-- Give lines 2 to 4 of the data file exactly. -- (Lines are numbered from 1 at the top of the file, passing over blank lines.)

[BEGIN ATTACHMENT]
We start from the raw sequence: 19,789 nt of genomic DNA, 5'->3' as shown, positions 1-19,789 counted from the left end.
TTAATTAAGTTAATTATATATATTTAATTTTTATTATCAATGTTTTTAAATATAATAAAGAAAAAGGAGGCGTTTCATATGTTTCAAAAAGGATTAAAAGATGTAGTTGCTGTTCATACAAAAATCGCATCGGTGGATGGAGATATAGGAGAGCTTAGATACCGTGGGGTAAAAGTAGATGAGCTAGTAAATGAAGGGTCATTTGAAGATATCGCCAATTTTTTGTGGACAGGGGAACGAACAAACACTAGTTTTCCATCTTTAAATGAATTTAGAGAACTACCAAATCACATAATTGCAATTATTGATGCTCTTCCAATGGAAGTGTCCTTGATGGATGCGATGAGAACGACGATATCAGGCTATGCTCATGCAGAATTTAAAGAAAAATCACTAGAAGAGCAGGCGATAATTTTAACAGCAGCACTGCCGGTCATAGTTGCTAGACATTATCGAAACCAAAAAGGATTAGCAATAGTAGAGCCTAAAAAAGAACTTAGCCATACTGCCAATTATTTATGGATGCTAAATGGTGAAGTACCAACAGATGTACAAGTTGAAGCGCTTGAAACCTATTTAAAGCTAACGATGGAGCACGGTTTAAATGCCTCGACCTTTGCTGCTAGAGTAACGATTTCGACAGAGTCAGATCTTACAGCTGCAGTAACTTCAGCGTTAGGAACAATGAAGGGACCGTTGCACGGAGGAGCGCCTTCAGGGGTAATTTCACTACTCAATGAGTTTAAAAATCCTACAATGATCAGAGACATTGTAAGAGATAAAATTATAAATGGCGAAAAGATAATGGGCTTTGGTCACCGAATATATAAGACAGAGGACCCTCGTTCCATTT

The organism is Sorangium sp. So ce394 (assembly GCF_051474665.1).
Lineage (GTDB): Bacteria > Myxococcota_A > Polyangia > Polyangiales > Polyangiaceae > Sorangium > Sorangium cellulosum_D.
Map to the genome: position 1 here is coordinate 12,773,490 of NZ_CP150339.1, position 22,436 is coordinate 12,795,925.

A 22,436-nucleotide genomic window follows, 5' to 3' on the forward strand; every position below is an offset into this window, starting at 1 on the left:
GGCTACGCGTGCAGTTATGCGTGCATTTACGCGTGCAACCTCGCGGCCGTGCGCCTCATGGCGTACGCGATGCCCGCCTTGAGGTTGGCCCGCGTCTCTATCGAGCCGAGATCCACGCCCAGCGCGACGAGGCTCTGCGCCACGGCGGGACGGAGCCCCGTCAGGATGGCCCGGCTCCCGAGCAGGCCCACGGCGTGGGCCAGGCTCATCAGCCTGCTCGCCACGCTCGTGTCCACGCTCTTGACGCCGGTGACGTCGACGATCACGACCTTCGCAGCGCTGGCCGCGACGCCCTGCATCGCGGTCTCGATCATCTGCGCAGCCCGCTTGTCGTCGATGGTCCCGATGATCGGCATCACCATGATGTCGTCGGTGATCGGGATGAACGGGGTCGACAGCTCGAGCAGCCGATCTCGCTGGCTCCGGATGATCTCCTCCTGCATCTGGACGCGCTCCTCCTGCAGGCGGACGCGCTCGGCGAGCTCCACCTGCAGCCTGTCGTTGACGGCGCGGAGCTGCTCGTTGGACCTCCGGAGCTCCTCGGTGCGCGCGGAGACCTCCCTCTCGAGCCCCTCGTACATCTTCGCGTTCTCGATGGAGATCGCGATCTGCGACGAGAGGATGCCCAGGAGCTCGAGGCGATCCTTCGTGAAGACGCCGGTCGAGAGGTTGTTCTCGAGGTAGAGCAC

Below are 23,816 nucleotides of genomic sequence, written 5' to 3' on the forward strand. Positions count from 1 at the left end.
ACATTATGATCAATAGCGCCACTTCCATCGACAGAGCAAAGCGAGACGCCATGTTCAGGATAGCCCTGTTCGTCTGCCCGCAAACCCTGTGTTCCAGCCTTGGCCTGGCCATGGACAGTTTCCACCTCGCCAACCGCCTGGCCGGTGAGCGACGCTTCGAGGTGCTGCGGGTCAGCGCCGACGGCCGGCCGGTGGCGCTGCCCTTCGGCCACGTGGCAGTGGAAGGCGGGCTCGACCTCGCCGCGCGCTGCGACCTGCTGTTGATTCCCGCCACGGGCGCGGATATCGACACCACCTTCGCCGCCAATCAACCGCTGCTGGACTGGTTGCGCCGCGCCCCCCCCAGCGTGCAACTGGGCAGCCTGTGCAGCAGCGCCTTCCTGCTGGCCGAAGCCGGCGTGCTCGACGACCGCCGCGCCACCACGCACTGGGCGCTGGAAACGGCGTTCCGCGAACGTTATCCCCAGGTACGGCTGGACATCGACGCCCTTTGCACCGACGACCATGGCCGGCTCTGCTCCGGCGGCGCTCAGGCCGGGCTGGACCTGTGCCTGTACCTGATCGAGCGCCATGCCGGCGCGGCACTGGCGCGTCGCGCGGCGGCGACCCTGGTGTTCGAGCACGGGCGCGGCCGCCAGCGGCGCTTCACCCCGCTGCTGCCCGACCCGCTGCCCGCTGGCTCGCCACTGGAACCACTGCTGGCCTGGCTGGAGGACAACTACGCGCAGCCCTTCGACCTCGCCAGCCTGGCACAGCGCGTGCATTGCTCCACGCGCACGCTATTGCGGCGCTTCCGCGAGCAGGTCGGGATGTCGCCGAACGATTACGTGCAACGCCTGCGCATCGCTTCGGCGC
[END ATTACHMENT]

TTAATTAAGTTAATTATATATATTTAATTTTTATTATCAATGTTTTTAAATATAATAAAGAAAAAGGAGGCGTTTCATATGTTTCAAAAAGGATTAAAAGATGTAGTTGCTGTTCATACAAAAATCGCATCGGTGGATGGAGATATAGGAGAGCTTAGATACCGTGGGGTAAAAGTAGATGAGCTAGTAAATGAAGGGTCATTTGAAGATATCGCCAATTTTTTGTGGACAGGGGAACGAACAAACACTAGTTTTCCATCTTTAAATGAATTTAGAGAACTACCAAATCACATAATTGCAATTATTGATGCTCTTCCAATGGAAGTGTCCTTGATGGATGCGATGAGAACGACGATATCAGGCTATGCTCATGCAGAATTTAAAGAAAAATCACTAGAAGAGCAGGCGATAATTTTAACAGCAGCACTGCCGGTCATAGTTGCTAGACATTATCGAAACCAAAAAGGATTAGCAATAGTAGAGCCTAAAAAAGAACTTAGCCATACTGCCAATTATTTATGGATGCTAAATGGTGAAGTACCAACAGATGTACAAGTTGAAGCGCTTGAAACCTATTTAAAGCTAACGATGGAGCACGGTTTAAATGCCTCGACCTTTGCTGCTAGAGTAACGATTTCGACAGAGTCAGATCTTACAGCTGCAGTAACTTCAGCGTTAGGAACAATGAAGGGACCGTTGCACGGAGGAGCGCCTTCAGGGGTAATTTCACTACTCAATGAGTTTAAAAATCCTACAATGATCAGAGACATTGTAAGAGATAAAATTATAAATGGCGAAAAGATAATGGGCTTTGGTCACCGAATATATAAGACAGAGGACCCTCGTTCCATTT

The organism is Sorangium sp. So ce394 (assembly GCF_051474665.1).
Lineage (GTDB): Bacteria > Myxococcota_A > Polyangia > Polyangiales > Polyangiaceae > Sorangium > Sorangium cellulosum_D.